On November 30, 2016, the Oregon Court of Appeals ruled in favor of Maloney Lauersdorf Reiner’s client in Clinton Condominiums Owners Association v. Truck Insurance Exchange, Multnomah County Circuit Court, Case No. 14CV10123. On behalf of defendant Truck Insurance Exchange (“Truck”), MLR attorneys F.J. Maloney and Janis Puracal successfully moved for summary judgment against the plaintiff’s claims for breach of the insurance contract and breach of the implied covenant of good faith and fair dealing on the basis that the plaintiff did not have standing to assert those claims due to the underlying policy’s anti-assignment clause. The trial court agreed with the insurance company, the plaintiff appealed, and the Court of Appeals affirmed the trial court’s ruling.
The case concerned an underlying lawsuit brought by the plaintiff against We Do Windows, Inc. (“WDW”), for negligence and breach of contract for work it performed on plaintiff’s property. WDW was insured by Truck and tendered its defense and indemnity to Truck, which was denied. At some point, plaintiffs and WDW entered into a settlement and, as part of that settlement, WDW assigned its claims against Truck to the plaintiff. Thereafter, the plaintiff, as assignee of WDW’s rights and claims, filed this lawsuit against Truck for breach of contract and breach of the covenant of good faith and fair dealing. However, the policies under which Truck issued insurance to WDW contained anti-assignment clauses, which provided that WDW could not assign any rights or claims under the policies without Truck’s consent.
Truck filed a summary judgment motion asserting that the plaintiff did not have standing to bring its claims because the anti-assignment clauses “provide that WDW’s ‘rights and duties under this policy may not be transferred without [Truck’s] written consent,’ ” and Truck never provided such consent. The plaintiff argued that, regardless of the text of the policies, ORS 31.825 made the anti-assignment clauses “invalid and unenforceable.” The trial court agreed with Truck, determining that the anti-assignment clauses were “clear, unambiguous, valid and enforceable,” and further, that they were not “rendered unenforceable by ORS 31.825.”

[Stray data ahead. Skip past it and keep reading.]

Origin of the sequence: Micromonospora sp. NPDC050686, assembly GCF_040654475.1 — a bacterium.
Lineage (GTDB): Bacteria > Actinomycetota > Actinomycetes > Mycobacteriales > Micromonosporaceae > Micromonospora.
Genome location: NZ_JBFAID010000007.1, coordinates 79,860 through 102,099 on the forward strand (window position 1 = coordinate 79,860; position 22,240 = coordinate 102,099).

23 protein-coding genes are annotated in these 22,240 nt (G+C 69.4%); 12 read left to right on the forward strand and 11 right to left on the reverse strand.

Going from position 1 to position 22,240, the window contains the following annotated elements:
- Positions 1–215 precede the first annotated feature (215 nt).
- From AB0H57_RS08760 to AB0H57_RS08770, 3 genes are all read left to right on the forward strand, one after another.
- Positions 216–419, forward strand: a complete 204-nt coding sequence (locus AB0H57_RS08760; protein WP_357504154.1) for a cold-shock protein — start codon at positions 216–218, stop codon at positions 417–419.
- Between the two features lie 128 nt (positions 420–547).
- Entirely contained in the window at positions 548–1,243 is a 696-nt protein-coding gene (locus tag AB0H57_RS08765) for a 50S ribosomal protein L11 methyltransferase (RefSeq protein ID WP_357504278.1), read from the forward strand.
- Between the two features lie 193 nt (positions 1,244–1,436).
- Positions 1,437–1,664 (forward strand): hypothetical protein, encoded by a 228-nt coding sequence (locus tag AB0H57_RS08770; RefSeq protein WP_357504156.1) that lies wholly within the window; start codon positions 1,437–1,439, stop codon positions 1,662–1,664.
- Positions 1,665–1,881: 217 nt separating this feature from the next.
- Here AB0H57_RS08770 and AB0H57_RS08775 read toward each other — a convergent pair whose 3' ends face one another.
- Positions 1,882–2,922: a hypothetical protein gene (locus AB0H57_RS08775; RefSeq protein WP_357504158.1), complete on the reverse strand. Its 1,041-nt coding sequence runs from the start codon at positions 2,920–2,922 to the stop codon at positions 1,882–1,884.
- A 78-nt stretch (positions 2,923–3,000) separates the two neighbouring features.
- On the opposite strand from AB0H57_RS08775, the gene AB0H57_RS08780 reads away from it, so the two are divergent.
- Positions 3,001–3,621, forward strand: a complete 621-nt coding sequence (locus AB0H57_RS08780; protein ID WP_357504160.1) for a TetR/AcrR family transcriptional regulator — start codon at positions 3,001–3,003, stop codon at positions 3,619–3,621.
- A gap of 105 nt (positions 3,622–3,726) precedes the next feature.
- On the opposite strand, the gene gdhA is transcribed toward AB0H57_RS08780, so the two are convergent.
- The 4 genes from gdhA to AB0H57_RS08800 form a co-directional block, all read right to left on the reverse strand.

On appeal, the plaintiff again argued that the anti-assignment provisions were invalid by ORS 31.825. Truck argued that the Oregon Supreme Court’s recent ruling in Brownstone Homes Condo. Assn. v. Brownstone Forest Hts., 358 Or 223, 363 P3d 467 (2015) (discussed here), was controlling and prevented plaintiff’s claims against Truck. In relying upon Brownstone, the Court noted that ORS 31.825 relates to the assignment of claims that arise from a judgment against the insured, “not from the underlying insurance policy.” In other words, as the Brownstone court explained, ORS 31.825 is directed toward allowing an insured to assign excess judgment claims, not the insurance claims at issue in this case. The Court held that the trial court correctly rejected the plaintiff’s contention that the statute rendered the anti-assignment clauses in the insurance policies unenforceable and invalid.
Maloney Lauersdorf Reiner has represented numerous clients throughout Oregon in cases concerning insurance coverage, extra-contractual claims, and anti-assignment clause issues. Please contact us with any questions regarding this matter, or anything else you read on the Insurance Coverage Blog.